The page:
Bech, J., Lorente, J., Molina, T. and Vilaclara, E. (2010, June) Improving TV weather broadcasts with technological advancements: two cases from a 20 year perspective. Meteorological Applications (Vol. 17. Issue 2). Retrieved April 12, 2011 from ISIknowledge.com, University of Washington Library.
This article discusses technological advances in graphics for TV weather broadcasts and the effects they have had on improving the viewer’s understanding of the information and the ability of the weather forecaster to communicate complicated weather patterns. The article discusses two case studies; how weather radar images changed the way forecasters present their findings and the use of animated characters as weather forecasters.
Christensen, C. M., Anthony, S. D., & Roth, E. A. (2004). Seeing what’s next: using the theories of innovation to predict industry change. Boston, MA: Harvard Business Press.
Christensen discusses several theories of innovation and applies them to various forms of media and media technology. New technologies are born that change the way tasks are performed and often eliminate the need for trained professionals. I will use these theories to analyze the effect new technologies such as computer graphics and digital editing software have changed the way in which graphics are used in broadcast television and how they have changed things for the creative people who design and produce them.
Edsall, S. (2008). The future of television graphics. ACM SIGGRAPH Computer Graphics, 42(2), Retrieved May 1, 2011 from siggraph.org.
Edsall’s article offers an interesting look at the recent innovations in digital television technology, including high definition and 3D displays, and how they present graphic television designers with creative opportunities to showcase their talents. The article is full of examples of new display technologies, computer graphics software and virtual set environments. Edsall also breeches the subject of convergence and discusses how the roll of graphic designers may expand as media giants tell their stories across different platforms such as television, film, radio and the web.
Fidler, R. F. (1997). Mediamorphosis: understanding new media. Thousand Oaks, CA: Pine Forge Pr.
Fidler gives a brief history of the advent of television. This can be used to as part of my research of how far television and the content which appears on it have come over the years. This may include the evolution from black and white to color and from analogue to digital and the resistance or adoption issues faced in implementing those technologies.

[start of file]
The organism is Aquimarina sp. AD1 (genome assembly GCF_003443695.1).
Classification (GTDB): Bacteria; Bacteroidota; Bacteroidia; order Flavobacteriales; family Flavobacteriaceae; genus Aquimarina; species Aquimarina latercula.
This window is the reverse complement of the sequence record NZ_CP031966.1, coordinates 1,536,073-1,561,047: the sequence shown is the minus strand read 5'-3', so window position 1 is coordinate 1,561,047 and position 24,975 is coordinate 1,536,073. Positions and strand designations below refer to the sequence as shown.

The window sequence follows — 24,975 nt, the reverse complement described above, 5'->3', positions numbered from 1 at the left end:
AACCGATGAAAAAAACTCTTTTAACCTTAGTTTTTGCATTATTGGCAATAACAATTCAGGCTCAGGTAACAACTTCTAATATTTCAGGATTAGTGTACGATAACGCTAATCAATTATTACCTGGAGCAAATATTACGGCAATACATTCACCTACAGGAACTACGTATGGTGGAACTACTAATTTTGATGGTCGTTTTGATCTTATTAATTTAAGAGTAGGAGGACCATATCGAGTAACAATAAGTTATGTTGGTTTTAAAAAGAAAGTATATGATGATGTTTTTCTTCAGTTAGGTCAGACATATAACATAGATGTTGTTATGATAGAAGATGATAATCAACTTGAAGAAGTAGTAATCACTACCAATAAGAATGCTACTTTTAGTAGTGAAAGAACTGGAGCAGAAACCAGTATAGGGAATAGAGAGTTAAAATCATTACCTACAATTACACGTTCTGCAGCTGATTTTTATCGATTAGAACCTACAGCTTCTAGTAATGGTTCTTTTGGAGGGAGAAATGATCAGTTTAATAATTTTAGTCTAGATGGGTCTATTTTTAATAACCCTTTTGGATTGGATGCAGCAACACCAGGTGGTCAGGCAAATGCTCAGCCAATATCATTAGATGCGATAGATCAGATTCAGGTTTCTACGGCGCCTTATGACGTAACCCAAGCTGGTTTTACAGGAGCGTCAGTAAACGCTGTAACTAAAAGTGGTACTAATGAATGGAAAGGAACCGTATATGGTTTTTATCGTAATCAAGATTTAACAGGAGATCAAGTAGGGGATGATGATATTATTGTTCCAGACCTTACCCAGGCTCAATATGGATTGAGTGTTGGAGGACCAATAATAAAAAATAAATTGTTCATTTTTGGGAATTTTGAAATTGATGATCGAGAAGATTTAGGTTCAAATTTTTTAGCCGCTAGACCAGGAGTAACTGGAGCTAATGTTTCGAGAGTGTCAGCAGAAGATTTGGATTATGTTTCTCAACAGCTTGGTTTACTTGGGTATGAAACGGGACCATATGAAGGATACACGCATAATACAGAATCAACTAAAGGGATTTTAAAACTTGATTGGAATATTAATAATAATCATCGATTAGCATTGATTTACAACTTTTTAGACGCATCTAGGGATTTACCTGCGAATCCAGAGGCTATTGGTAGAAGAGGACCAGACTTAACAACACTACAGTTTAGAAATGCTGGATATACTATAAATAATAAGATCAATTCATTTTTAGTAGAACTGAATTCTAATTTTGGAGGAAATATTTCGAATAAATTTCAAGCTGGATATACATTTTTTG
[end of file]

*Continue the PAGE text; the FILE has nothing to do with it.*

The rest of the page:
McLuhan, M, & Terrence, W. (2003). Understanding media: the extensions of man. Corte Madera, CA: Gingko Pr Inc.
McLuhan proposes that the characteristics of a medium, and not the content that it contains, are the factors in which society is influenced the most. The medium has a direct effect on how the audience interprets the message that is being communicated. Although computer generated graphics are part of the content viewed on television, the fact that new technology have made it possible for these graphics to become so realistic, I believe they are shaping the way in which audiences view and interpret content via television and the web.
Newcomb, H. (2004). Encyclopedia of television. Chicago, IL: Fitzroy Dearborn Publishers.
The book has a section on the role sports played in turning around the fortunes of ABC in the 1970’s. Roone Arledge, president of ABC Sports beginning in 1968, made sports television relevant by storytelling and personalization through a humanistic style, multiple camera angles and flashy graphics. I will use this text to help show the importance computer generated graphics have had on the understanding and consumption of statistics in sports broadcasting.
Winston, B. (1998). Media technology and society: a history: from the telegraph to the internet. New York, NY: Psychology Press.
Winston discusses the evolution of the television from black and white to color to high definition. He also ponders the notion of holographic broadcasts and wonders whether the audience’s need for realism will force this innovation or whether they will see it as a recreation of the theatre and reject the significance of the technology. I will use Winston’s book while forming the history portion of my paper and then perhaps again while formulating an idea of what television and television graphics may look like in the future.